Ningchengopterus

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Ningchengopterus
Temporal range: Early Cretaceous, 130–122 Ma
Ningchengopterus liuae.jpg
Scientific classification e
Kingdom: Animalia
Phylum: Chordata
Order: Pterosauria
Suborder: Pterodactyloidea
Genus: Ningchengopterus
Type species
Ningchengopterus liuae
Lü, 2009

Ningchengopterus is a genus of pterodactyloid pterosaur from the Early Cretaceous (Aptian) Yixian Formation of China.

It is known from a juvenile specimen, holotype CYGB-0035, an almost complete articulated skeleton of a hatchling also showing soft parts, such as the flight membrane and pycnofibres, compressed on a plate and counterplate. It was in 2009 the smallest toothed pterosaur specimen even found in China. The type species Ningchengopterus liuae was in 2009 named and described by Lü Junchang. The genus name combines a reference to the Ningcheng district in Inner Mongolia with a Latinised Greek pteron, "wing". The specific name honours Ms Liu Jingyi who collected the fossil and donated it to science.[1]

Ningchengopterus was typified by the possession of about fifty teeth, twelve in each upper jaw and thirteen in each lower jaw. The teeth are curved, conical and pointed. The skull has a length of thirty-eight millimetres. The snout is elongated and tapering. The lower jaws show an incipient crest.[1]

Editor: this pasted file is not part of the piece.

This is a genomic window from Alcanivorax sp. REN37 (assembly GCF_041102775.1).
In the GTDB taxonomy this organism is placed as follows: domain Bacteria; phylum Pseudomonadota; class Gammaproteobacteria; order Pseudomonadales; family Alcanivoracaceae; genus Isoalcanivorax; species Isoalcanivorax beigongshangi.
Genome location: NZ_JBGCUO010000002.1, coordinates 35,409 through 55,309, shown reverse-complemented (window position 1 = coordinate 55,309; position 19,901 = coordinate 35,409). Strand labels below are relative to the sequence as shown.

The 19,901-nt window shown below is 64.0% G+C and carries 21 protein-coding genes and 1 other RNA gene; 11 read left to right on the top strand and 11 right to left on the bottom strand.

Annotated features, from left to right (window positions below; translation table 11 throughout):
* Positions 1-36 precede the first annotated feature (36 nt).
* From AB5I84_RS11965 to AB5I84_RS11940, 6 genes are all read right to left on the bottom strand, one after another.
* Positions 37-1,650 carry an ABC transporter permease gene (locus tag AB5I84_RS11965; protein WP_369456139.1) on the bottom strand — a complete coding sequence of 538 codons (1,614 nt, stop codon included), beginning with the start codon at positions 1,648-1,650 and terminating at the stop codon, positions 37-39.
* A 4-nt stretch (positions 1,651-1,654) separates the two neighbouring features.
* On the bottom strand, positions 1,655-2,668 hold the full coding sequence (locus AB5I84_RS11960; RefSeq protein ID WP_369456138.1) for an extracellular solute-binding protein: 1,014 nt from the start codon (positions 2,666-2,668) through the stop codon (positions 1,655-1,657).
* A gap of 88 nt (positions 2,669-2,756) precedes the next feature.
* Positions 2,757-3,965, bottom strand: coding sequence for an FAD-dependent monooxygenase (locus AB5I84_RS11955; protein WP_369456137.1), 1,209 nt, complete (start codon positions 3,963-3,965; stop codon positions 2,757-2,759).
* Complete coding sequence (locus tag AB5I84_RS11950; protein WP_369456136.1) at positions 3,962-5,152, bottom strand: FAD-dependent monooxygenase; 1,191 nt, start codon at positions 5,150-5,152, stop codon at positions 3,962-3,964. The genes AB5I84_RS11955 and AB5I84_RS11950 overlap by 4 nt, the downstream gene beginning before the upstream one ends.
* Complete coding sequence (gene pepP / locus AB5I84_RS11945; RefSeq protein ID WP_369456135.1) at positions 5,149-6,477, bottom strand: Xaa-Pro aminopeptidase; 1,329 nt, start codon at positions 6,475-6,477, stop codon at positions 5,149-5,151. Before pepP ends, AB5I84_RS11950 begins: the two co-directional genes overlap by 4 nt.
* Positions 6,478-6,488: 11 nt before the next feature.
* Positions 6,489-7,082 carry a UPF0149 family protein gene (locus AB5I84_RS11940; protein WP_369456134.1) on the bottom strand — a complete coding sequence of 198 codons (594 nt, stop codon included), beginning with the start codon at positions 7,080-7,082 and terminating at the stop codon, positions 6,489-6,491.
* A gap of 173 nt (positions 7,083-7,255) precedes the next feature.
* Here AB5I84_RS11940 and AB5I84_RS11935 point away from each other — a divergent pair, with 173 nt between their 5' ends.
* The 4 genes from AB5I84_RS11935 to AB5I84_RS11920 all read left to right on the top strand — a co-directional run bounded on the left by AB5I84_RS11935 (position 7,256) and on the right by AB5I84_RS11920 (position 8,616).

The specimen could not be more precisely determined than Pterodactyloidea. It shared the relative proportions of the first and second phalanx of the flight finger with the Ctenochasmatidae, and especially Eosipterus found in the same formation, but showed no further synapomorphies of that group, so that Lü abstained from placing it in that clade.[1]

The teeth suggested that Ningchengopterus was a fish eater. The fully formed flight membrane was seen as confirmation of a hypothesis by Mark Unwin that pterosaurs displayed little parental care, their "babies" being able to fly shortly after hatching.[1]

See also[edit]

References[edit]

  1. ^ a b c d Lü J. (2009). "A baby pterodactyloid pterosaur from the Yixian Formation of Ningcheng, Inner Mongolia, China". Acta Geologica Sinica. 83 (1): 1–8. doi:10.1111/j.1755-6724.2009.00001.x.